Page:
As a part of the graduation requirements, it is necessary forall students to earn 120 hours of community service. In an attemptto fulfill these requirements, students have already begun to takesteps on a different path to earning hours – service learningthrough Habitat for Humanity.
Habitat for Humanity is a non-profit organization that has beenbuilding homes, through volunteer help, for low-income families.Oct. 2 marked the first day for Dillard students to take part inbuilding a home.
Stephanie Woods, a junior English major, said that she enjoyedher work for habitat. “It was a new experience,” Woods said.
As a requirement in the course, “Perspectives in Philosophy ,”taught by Dr. Alain P. Durocher, chair of the philosophydepartment, students are urged to participate in a service learningactivity and then to turn in a paper exploring their experiences.Woods said that although she cannot make the correlation betweenservice learning and philosophy, she is sure that she will get abetter understanding as she continues through the course.
Xavier University’s Asian association also joined in on thecommunity effort in building homes under Habitat for Humanity. Alarge number of volunteers from Dillard, including Gamma SigmaSigma National Service Sorority, were out to help and give back tothe community.
Volunteers worked on installing windows, doors and repairingroofs. Some students were even faced with challenges while helpingto complete the home.
“I thought I was going to fall off the edge of the house,” saidLeslie Goode, a senior.
In the past, on-campus organizations have offered students theopportunity to gain service hours through walk-a- thons, andspecial need book drives, but some professors feel that servicelearning is much more effective.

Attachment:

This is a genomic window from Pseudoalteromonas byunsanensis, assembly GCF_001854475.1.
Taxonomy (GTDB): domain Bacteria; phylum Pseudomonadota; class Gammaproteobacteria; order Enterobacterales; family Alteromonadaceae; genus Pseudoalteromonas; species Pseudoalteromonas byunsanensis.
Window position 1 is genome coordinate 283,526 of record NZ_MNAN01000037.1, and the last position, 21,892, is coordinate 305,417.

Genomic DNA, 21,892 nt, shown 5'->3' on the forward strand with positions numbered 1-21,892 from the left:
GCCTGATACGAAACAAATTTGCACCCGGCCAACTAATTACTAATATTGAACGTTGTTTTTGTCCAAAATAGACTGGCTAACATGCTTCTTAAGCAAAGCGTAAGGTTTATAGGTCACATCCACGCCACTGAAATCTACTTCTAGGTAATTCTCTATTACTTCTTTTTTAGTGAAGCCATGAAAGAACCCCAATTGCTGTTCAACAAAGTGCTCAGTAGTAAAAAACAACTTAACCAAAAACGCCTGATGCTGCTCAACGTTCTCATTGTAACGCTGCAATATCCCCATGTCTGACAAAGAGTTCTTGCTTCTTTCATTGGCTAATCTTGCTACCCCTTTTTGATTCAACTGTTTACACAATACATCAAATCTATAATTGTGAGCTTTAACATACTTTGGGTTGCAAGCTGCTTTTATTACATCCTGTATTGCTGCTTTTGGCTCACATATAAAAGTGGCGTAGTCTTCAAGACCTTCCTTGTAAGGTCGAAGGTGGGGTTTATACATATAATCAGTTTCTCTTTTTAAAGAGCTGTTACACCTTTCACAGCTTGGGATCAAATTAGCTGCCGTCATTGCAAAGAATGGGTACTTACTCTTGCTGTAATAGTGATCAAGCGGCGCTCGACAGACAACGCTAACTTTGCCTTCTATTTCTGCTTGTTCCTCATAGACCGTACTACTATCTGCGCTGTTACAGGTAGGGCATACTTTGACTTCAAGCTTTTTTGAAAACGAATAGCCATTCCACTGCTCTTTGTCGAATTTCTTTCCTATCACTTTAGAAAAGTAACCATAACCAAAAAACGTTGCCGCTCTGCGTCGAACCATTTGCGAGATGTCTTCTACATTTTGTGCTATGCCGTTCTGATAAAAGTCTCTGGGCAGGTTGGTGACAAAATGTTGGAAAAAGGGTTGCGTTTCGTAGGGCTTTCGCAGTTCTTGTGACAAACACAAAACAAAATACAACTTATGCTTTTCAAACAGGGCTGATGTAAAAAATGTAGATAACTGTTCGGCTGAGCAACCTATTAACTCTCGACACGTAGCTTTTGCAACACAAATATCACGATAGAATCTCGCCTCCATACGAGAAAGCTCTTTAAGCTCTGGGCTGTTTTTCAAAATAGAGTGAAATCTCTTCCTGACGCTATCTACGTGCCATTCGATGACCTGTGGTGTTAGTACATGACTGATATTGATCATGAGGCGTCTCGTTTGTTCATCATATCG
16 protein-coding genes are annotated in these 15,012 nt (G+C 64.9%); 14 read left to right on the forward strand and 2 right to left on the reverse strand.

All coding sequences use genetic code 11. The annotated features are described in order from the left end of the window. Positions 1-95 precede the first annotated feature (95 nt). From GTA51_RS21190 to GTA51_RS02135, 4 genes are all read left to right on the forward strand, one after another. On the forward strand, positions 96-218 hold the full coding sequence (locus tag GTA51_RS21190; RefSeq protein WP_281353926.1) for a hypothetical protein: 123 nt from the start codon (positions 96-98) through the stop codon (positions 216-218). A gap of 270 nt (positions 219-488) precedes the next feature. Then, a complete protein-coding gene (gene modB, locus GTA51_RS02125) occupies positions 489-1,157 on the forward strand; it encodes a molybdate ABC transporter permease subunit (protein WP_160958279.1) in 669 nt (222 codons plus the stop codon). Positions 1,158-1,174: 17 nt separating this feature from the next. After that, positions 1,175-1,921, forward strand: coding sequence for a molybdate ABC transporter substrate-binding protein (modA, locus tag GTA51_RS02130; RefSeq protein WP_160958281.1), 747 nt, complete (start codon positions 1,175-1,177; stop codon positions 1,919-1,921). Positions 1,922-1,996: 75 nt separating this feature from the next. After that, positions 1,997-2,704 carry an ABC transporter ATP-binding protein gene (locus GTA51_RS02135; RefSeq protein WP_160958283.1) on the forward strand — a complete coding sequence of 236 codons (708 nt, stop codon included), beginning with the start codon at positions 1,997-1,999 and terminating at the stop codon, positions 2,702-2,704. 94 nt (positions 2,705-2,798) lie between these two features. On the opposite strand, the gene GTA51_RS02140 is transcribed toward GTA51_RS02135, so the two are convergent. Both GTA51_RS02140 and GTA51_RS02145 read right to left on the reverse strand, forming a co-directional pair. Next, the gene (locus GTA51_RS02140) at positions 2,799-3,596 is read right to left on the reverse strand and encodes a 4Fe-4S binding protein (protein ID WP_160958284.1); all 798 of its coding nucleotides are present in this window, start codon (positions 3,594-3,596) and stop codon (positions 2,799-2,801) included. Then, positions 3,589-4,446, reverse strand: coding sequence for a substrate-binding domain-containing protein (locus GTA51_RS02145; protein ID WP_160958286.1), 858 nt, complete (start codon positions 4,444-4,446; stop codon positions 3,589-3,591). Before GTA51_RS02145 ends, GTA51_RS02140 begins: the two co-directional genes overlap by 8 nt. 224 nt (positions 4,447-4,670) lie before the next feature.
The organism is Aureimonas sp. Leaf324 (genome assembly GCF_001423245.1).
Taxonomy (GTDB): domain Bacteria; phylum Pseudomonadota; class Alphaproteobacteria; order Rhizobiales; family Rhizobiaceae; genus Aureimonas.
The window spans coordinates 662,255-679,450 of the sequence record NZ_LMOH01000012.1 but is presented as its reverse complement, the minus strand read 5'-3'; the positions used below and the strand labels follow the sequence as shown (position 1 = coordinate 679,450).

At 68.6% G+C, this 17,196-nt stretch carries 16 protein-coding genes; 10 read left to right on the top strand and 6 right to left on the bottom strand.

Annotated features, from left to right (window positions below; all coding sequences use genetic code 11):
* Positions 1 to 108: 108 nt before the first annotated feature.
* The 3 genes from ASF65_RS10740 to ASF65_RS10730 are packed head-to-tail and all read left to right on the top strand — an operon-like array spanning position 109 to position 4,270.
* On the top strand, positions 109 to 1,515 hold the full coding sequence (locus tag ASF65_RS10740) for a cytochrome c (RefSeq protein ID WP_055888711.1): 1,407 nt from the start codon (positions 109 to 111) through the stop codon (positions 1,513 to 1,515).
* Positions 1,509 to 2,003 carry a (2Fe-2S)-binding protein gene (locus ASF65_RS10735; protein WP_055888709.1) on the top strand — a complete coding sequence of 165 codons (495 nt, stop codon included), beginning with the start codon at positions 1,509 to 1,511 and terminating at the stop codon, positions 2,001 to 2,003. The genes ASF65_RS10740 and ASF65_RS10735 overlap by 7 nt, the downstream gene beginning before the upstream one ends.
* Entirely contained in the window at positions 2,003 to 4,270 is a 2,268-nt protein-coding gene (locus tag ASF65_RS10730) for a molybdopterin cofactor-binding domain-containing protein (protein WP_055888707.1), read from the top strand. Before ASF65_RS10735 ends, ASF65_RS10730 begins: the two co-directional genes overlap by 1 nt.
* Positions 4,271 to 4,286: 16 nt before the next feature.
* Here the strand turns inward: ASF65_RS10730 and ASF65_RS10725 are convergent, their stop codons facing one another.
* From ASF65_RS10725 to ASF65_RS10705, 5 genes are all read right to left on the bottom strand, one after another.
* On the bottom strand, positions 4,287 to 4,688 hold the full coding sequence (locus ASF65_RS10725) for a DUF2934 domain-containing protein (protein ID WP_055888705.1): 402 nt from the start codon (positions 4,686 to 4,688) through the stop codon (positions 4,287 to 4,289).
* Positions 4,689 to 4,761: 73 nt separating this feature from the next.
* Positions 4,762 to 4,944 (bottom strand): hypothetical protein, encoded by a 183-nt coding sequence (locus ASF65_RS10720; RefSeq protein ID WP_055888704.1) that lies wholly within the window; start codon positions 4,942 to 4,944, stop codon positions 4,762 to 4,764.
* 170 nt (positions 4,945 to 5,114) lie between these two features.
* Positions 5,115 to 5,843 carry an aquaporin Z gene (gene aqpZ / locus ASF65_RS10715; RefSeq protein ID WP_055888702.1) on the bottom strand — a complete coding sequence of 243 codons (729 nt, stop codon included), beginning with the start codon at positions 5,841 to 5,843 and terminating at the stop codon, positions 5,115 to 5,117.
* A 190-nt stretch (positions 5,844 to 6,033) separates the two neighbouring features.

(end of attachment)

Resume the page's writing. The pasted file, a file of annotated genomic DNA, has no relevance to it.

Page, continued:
Durocher said that the service learning tool has been in placefor a while, and that faculty will “implement” it even more nextsemester. Durocher said that service learning would allow studentsto “explore with hands on experience.”
Goode, who is also a mass communications major, said that forher, the activity was “kind of a soul affirmation exercise becauseit makes you appreciate what you have.”
Service learning is included in his syllabus because Durochersaid that students would be “more likely to realize how importantwhat they learn is,” and that the assumption is made that “astudent can learn” quicker with service learning projects if they”can experience what they learn in class.”
Students who participate with Habitat for Humanity feel the sameway.
Cristal Withrow, a senior mass communications major, said thatdoing the service learning activity was “a great experience”knowing that she helped someone. Withrow said that although thefamilies getting the homes may not know who was involved inbuilding the house, “they will still appreciate it.”
“It gave me no choice but to thank the source of my blessings,”Goode said.
The purpose of service learning is to allow students to experiencethe type of results that are to be gained from doing communityservice – the feeling of directly impacting a community.
Shantelle Steib, Colloquy coordinator for Vision Quest,coordinated the event. The Habitat for Humanity site was held onUrquhart and Port Street in New Orleans and was scheduled from 8a.m. until 4 p.m.